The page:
Matthew Songer (Biological Sciences ’79) and Laura Songer (Biological Sciences ’80) have generously donated funds to the College of Sciences and Arts (CSA). This will be used to support a research project competition, the Songer Research Award for Human Health, for undergraduate and graduate students. Remembering their own eagerness to engage in research during their undergraduate years, the Songers established these awards to stimulate and encourage opportunities for original research by current Michigan Tech students. This is the sixth year of the competition.
Students may propose an innovative medically-oriented research project in any area of human health. The best projects will demonstrate the potential to have a broad impact on improving human life. This research will be pursued in consultation with faculty members within the College of Sciences and Arts. The Songers’ gift will support one award for undergraduate research ($4,000) and a second award for graduate research ($6,000). Matching funds from the College will allow two additional awards.
What are you studying and why?
I am currently pursuing a Ph.D. in Biological Sciences with a specialization in Cancer Biology. My decision to focus on Cancer Biology stems from a profound passion and unwavering interest in cancer research. I strongly believe that advancing scientific knowledge in this field is crucial for improving human health and making a significant impact on society.
Having witnessed the devastating effects of cancer firsthand, I was deeply motivated to dedicate my career to understanding and combating this disease. The global impact of cancer and the challenges it presents have only intensified my determination to make a meaningful difference in the lives of those affected. Being part of the scientific community and working towards finding solutions to this global health concern is both a privilege and a responsibility that I take to heart.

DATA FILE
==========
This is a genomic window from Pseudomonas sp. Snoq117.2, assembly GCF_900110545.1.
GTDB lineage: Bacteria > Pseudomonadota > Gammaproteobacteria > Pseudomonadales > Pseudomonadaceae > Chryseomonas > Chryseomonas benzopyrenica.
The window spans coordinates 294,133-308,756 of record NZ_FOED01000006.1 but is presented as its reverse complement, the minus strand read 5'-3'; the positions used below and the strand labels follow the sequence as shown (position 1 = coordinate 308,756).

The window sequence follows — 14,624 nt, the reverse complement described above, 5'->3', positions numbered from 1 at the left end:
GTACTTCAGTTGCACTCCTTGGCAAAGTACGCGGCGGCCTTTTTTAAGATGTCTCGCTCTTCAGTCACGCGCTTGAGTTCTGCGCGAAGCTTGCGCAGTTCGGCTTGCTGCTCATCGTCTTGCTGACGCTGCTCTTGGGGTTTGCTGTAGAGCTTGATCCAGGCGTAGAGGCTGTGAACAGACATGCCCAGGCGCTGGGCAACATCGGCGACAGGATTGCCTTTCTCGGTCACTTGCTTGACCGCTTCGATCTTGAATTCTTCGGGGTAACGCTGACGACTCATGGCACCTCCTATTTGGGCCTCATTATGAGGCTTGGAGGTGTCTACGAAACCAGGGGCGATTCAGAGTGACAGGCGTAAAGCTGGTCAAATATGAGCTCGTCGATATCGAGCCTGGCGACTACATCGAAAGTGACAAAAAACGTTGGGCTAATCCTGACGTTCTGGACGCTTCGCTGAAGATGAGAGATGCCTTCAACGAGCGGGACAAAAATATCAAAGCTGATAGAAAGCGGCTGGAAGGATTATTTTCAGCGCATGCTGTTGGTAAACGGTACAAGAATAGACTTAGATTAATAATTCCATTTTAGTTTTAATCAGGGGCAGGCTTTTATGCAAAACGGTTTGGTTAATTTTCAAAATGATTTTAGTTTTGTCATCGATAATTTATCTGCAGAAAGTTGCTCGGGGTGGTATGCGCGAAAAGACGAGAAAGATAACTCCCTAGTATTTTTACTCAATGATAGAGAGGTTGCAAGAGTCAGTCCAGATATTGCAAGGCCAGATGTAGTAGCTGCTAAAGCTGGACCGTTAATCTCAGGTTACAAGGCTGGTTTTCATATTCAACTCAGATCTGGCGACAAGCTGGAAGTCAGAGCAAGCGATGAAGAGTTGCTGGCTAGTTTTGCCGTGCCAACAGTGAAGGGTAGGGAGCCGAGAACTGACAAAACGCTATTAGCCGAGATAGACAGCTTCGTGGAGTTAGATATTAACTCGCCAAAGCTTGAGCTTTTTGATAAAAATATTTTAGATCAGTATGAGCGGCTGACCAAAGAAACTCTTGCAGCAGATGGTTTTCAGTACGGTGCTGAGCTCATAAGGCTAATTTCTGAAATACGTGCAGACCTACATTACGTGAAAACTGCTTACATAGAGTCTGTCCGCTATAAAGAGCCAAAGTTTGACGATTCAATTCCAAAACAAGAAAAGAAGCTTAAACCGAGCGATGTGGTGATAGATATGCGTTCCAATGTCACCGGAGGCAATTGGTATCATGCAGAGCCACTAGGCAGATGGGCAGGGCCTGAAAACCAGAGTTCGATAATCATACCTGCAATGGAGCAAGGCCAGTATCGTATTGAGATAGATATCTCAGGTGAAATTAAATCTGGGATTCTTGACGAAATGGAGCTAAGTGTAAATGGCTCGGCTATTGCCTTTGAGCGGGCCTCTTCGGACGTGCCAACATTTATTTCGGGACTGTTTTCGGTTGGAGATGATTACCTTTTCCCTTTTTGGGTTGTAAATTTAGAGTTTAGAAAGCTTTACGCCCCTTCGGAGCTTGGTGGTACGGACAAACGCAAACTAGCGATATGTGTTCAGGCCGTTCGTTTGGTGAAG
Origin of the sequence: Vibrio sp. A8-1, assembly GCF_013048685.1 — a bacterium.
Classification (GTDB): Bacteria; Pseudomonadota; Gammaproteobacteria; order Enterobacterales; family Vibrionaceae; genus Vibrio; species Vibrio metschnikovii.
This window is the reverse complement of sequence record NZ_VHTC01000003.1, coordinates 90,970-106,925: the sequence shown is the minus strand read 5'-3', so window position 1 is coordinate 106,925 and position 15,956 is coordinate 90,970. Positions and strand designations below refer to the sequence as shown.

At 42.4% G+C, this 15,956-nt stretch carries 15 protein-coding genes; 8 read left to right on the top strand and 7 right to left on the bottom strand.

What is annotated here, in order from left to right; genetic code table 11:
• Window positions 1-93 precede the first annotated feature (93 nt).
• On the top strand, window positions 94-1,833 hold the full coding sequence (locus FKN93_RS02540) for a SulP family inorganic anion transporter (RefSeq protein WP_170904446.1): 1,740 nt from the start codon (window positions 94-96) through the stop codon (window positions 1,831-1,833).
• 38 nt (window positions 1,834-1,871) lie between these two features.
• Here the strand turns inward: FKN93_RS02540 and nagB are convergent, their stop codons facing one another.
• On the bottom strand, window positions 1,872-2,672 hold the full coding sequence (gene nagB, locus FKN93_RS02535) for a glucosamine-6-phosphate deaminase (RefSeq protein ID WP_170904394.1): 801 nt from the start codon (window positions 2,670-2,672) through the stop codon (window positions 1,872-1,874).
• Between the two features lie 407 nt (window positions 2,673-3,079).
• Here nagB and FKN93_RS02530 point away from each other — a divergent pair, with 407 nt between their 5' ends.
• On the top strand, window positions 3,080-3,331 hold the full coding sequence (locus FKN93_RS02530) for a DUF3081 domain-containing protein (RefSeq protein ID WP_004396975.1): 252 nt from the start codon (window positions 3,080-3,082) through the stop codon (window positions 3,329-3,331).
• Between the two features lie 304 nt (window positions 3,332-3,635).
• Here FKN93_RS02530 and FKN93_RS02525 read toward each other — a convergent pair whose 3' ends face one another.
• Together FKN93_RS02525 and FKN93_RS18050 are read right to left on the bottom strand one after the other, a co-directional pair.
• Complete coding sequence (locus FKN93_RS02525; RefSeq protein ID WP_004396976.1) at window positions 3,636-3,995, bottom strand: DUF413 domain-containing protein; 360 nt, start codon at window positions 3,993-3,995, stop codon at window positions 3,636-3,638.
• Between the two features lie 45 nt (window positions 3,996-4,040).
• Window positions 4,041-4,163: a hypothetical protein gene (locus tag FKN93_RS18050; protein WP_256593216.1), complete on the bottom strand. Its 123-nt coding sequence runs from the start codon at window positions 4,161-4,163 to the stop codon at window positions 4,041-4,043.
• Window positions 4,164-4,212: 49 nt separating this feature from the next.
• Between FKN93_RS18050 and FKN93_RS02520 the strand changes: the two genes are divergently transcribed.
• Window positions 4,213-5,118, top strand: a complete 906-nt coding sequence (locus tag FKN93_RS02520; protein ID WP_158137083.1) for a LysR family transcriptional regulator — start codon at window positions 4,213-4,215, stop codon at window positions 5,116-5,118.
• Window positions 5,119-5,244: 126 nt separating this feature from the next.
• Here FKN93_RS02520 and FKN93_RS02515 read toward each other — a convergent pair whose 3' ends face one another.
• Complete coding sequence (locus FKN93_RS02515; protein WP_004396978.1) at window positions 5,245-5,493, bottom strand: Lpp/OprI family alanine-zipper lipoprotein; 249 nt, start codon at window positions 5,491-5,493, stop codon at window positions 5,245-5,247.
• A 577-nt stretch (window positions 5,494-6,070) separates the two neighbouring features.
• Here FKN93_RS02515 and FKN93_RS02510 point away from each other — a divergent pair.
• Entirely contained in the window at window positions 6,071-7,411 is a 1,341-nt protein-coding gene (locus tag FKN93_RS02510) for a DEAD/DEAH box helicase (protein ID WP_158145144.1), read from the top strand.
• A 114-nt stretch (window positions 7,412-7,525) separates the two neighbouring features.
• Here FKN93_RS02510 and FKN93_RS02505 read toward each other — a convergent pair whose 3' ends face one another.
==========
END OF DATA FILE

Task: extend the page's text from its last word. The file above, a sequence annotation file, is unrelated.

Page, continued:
Are you getting the award to continue your research?
I am truly honored to be selected as the recipient of the 2023 Songer Research Award for Human Health in the amount of $6,000. This prestigious award will support my research that aims to understand the mechanisms associated with the loss of Liver Kinase B1 (LKB1) function in Non-Small Cell Lung Cancer (NSCLC). Specifically, I aim to examine the effect of LKB1 loss in sensitizing NSCLC cell lines to Phosphodiesterases 3A (PDE3A) modulators and its role in tumorigenesis. Through these investigations, I hope to uncover valuable insights that will aid in proposing novel biomarker candidates for the treatment of patients with LKB1-deficient cancers. Ultimately, this study will help to contribute to the advancement of personalized and effective therapeutic approaches.
What does the Songer Award mean to you?
This prestigious award holds immense significance for me as it validates the importance of my research and also provides the necessary resources to further contribute to this vital field of study.
I would like to extend my sincere appreciation to Matthew Songer and Laura Songer for their generous donation and their commitment to supporting groundbreaking research in human health. The confidence and trust that has been placed in me through this award inspires me to push the boundaries of scientific exploration and strive for excellence in my work.
I would also like to express my gratitude to the esteemed panel of judges and reviewers who evaluated the applications. Their time, expertise, and dedication are greatly appreciated.
Lastly, I am indebted to my mentor, colleagues, research team, and the entire Biological Sciences Department for their guidance, encouragement, and invaluable contributions. Their support has been instrumental in the progress I have made thus far. I look forward to their continued collaboration as I continue with my research journey.